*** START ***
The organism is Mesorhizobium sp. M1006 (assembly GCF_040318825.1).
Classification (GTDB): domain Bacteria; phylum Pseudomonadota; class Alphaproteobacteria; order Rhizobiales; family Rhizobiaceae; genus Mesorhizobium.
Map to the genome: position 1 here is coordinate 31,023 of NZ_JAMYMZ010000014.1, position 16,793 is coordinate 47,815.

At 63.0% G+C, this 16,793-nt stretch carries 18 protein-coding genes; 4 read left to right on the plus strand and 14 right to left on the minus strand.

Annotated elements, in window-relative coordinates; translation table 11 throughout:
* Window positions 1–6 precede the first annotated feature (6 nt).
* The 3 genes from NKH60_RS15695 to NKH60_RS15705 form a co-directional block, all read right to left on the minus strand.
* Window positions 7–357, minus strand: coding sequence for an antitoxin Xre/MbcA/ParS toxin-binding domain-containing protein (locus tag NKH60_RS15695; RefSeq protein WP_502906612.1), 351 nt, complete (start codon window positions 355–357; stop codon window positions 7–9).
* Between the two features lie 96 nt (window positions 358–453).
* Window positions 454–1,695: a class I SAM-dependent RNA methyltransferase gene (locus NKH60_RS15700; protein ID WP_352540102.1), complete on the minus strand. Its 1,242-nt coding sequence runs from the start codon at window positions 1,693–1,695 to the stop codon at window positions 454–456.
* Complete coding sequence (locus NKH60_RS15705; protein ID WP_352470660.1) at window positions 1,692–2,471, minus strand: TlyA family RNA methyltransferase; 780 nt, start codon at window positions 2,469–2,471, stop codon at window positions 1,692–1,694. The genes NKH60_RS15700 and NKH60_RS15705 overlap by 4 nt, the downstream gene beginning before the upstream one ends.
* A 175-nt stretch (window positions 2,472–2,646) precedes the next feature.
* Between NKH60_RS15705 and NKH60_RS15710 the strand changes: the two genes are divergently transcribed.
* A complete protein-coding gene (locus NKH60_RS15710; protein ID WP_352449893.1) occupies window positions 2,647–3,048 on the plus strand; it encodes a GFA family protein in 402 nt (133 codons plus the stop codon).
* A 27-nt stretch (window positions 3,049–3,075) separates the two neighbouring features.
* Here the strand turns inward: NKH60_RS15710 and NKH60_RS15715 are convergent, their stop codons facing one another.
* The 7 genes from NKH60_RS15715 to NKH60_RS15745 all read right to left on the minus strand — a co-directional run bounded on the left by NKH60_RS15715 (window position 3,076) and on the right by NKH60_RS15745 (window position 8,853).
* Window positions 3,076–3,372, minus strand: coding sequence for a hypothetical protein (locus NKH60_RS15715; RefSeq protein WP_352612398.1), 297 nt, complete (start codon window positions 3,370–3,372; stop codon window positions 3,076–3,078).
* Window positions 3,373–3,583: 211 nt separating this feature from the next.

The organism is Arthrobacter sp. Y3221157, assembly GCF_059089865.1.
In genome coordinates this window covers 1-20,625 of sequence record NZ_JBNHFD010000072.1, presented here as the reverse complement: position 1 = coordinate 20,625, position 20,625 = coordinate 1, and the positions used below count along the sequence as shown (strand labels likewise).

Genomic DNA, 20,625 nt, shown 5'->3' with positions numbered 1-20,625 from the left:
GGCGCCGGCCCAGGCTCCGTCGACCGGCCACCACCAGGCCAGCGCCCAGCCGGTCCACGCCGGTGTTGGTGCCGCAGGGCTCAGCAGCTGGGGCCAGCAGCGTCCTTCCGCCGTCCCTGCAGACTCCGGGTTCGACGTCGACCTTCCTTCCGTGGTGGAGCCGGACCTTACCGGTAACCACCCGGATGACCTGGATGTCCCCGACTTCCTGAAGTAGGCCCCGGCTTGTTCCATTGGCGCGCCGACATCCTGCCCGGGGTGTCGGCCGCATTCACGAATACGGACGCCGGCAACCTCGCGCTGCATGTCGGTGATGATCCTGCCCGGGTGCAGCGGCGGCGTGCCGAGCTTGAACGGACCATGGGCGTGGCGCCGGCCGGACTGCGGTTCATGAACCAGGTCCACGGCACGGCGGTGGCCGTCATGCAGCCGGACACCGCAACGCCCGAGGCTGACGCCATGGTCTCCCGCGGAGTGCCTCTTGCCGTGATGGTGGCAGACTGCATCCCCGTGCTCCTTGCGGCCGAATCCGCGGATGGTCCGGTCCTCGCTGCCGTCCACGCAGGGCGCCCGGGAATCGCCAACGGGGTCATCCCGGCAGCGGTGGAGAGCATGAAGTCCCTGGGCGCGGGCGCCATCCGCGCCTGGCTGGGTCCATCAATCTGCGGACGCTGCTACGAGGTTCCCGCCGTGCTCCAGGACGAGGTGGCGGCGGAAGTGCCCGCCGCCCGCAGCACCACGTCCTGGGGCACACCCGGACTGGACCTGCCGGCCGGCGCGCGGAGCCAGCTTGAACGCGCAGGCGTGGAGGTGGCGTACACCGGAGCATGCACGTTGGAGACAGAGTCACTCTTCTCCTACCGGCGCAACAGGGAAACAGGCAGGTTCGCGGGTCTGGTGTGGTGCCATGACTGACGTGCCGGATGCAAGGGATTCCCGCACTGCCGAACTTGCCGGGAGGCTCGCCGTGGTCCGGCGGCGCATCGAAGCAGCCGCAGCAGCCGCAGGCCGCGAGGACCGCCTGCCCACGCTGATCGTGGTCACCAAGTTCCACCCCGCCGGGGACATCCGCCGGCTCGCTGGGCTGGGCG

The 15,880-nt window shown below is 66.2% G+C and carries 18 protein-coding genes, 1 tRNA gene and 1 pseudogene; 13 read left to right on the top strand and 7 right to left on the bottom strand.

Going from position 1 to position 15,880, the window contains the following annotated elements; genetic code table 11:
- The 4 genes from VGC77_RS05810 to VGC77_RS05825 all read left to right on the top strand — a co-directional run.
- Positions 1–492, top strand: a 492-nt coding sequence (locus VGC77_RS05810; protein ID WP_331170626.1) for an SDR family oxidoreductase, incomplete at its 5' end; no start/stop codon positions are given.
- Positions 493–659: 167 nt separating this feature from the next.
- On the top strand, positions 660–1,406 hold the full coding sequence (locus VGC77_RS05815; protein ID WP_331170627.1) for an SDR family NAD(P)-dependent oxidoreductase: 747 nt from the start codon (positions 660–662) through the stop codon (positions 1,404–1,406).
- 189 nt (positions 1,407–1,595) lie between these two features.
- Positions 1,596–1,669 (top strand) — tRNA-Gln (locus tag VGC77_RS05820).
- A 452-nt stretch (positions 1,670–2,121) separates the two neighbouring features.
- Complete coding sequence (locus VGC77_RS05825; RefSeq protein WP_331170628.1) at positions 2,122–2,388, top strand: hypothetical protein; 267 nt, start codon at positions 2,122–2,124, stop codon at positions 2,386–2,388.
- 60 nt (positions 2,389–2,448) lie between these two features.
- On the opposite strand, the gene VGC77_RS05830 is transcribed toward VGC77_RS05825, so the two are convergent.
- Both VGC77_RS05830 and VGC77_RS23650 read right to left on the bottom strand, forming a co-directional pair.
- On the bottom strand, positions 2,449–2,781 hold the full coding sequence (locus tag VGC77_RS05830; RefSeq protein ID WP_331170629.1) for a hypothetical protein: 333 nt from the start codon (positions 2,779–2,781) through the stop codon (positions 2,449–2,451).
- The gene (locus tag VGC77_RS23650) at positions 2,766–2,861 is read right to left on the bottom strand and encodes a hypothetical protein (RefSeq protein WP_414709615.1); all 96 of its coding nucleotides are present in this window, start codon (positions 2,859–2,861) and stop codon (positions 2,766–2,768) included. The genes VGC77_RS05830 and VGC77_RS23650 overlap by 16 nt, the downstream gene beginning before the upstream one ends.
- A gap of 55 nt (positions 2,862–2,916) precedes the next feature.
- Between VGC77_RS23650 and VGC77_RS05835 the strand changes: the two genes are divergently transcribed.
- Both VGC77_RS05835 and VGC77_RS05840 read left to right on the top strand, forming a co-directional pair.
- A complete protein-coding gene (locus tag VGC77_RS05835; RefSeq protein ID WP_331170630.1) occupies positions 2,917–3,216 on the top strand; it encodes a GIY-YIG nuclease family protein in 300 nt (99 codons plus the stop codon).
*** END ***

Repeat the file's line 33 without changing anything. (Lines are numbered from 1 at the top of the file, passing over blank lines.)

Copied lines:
- Complete coding sequence (locus VGC77_RS05825; RefSeq protein WP_331170628.1) at positions 2,122–2,388, top strand: hypothetical protein; 267 nt, start codon at positions 2,122–2,124, stop codon at positions 2,386–2,388.